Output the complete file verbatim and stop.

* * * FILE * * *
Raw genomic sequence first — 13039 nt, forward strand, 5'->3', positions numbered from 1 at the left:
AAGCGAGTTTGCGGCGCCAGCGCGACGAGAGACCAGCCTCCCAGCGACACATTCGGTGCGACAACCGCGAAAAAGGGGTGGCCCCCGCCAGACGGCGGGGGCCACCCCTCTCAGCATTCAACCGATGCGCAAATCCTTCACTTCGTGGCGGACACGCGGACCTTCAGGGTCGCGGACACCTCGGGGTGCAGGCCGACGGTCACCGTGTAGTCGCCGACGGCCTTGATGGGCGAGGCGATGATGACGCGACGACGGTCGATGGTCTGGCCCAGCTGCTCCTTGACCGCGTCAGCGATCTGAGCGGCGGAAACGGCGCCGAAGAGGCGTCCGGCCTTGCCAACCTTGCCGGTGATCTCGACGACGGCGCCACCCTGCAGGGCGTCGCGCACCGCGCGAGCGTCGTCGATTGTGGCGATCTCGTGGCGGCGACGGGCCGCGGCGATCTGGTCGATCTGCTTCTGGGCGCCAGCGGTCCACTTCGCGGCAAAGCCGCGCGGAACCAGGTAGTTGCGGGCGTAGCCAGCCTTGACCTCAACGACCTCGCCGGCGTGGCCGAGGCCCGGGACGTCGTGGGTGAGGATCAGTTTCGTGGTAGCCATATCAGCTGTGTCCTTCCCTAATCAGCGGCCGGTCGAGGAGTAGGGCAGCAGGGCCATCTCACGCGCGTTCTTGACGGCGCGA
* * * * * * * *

Raw genomic sequence first — 13039 nt, forward strand, 5'->3', positions numbered from 1 at the left:
AAGCGAGTTTGCGGCGCCAGCGCGACGAGAGACCAGCCTCCCAGCGACACATTCGGTGCGACAACCGCGAAAAAGGGGTGGCCCCCGCCAGACGGCGGGGGCCACCCCTCTCAGCATTCAACCGATGCGCAAATCCTTCACTTCGTGGCGGACACGCGGACCTTCAGGGTCGCGGACACCTCGGGGTGCAGGCCGACGGTCACCGTGTAGTCGCCGACGGCCTTGATGGGCGAGGCGATGATGACGCGACGACGGTCGATGGTCTGGCCCAGCTGCTCCTTGACCGCGTCAGCGATCTGAGCGGCGGAAACGGCGCCGAAGAGGCGTCCGGCCTTGCCAACCTTGCCGGTGATCTCGACGACGGCGCCACCCTGCAGGGCGTCGCGCACCGCGCGAGCGTCGTCGATTGTGGCGATCTCGTGGCGGCGACGGGCCGCGGCGATCTGGTCGATCTGCTTCTGGGCGCCAGCGGTCCACTTCGCGGCAAAGCCGCGCGGAACCAGGTAGTTGCGGGCGTAGCCAGCCTTGACCTCAACGACCTCGCCGGCGTGGCCGAGGCCCGGGACGTCGTGGGTGAGGATCAGTTTCGTGGTAGCCATATCAGCTGTGTCCTTCCCTAATCAGCGGCCGGTCGAGGAGTAGGGCAGCAGGGCCATCTCACGCGCGTTCTTGACGGCGCGA